(StraightNews.org) – More than 6,500 cases of cantaloupes have been recalled across 19 states due to fears of salmonella contamination. Eagle Produce issued the recall after the Food and Drug Administration (FDA) conducted tests at a distribution center and warned people who purchased the fruit between September 5 and 16 not to eat them but to dispose of them safely.
The states affected are California, Illinois, Indiana, Iowa, Kentucky, Louisiana, Maryland, Michigan, Minnesota, Missouri, North Carolina, North Dakota, Ohio, South Dakota, Tennessee, Texas, Virginia, West Virginia, and Wisconsin, as well as Washington, DC. The FDA confirmed that, as of September 27, there were no reported cases of related illness.
According to the Mayo Clinic, salmonella is a bacterial infection that affects the digestive system. It can cause severe and painful symptoms, and it can be fatal in vulnerable populations. It lives in animal and human intestines, and the most direct route to human infection is through contaminated water or food. While some people suffer no symptoms, most will experience diarrhea, fever, and abdominal cramps.
The majority of those infected recover within a couple of days, but pregnant women, the elderly, or people with weak immune systems could experience life-threatening complications. The infection can also be dangerous if the bacteria reach past the intestines and enter the bloodstream.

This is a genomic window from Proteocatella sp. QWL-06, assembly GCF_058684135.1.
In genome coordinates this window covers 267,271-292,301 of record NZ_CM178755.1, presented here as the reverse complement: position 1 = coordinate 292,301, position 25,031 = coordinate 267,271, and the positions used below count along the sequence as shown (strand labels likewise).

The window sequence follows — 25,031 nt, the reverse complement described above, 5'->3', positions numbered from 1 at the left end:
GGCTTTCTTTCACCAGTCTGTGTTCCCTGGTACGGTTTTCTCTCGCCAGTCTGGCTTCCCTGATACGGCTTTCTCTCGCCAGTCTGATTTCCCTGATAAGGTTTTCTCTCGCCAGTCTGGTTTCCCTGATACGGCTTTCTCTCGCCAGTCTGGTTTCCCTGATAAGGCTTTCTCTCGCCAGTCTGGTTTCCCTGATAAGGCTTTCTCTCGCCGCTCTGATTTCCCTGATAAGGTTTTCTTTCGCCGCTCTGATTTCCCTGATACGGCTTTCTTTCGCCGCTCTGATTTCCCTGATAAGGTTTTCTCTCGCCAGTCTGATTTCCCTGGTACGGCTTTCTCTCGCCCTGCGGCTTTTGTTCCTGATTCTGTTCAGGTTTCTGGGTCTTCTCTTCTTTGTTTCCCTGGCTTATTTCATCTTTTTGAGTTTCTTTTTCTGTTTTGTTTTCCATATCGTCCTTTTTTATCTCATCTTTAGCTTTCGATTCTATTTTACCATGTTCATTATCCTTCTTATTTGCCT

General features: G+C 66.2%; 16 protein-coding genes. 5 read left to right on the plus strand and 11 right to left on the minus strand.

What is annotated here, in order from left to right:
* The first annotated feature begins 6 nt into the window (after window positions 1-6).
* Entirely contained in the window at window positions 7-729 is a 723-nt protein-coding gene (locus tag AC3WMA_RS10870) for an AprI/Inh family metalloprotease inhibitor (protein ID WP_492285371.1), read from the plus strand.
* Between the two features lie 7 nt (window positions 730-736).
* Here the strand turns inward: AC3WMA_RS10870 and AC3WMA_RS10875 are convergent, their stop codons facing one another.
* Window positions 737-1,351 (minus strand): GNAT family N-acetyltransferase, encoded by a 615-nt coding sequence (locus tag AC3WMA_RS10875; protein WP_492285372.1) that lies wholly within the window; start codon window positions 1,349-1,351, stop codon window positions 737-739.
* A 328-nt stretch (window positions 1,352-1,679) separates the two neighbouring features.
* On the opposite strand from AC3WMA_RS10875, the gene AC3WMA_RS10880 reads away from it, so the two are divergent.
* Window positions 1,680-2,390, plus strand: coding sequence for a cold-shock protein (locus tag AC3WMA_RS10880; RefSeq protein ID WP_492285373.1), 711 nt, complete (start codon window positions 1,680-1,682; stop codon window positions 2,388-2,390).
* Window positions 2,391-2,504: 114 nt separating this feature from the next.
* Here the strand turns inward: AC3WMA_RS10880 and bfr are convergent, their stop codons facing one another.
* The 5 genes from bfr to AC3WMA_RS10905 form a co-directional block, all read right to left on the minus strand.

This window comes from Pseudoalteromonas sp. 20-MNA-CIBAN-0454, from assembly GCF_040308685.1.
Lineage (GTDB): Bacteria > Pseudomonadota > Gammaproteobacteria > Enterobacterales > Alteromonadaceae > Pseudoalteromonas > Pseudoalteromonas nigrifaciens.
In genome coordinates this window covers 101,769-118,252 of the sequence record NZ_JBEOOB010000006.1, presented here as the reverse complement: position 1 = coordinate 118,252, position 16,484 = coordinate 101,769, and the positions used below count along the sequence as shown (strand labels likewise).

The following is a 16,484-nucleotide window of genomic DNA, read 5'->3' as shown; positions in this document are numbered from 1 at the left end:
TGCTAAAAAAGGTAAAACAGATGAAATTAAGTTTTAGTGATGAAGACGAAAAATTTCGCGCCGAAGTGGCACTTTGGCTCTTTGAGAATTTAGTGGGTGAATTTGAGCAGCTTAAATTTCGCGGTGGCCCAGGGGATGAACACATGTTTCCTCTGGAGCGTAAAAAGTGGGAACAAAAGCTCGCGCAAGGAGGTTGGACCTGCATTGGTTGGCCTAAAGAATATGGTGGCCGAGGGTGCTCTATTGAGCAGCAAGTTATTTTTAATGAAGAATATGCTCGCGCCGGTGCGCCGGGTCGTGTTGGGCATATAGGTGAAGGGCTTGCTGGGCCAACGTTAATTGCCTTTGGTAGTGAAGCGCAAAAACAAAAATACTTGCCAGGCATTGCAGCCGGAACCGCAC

There have been several salmonella outbreaks in America; historically, some have cost hundreds of lives. The largest death count can be traced back to the Civil War when an outbreak killed over 65,000 soldiers. Typhoid fever, derived from Salmonella typhi, caused the deaths of more than a thousand people in Philadelphia in 1906. Death numbers have reduced dramatically in recent decades but have not disappeared altogether.
In 1985, the Hillfarm Dairy salmonellosis outbreak in Illinois killed at least 9, and 6 people died from Salmonella Poona food poisoning in 2015 after eating cucumbers imported from Mexico. Papayas from Mexico were responsible for a major recall in 2017, affecting 25 states and killing two people.
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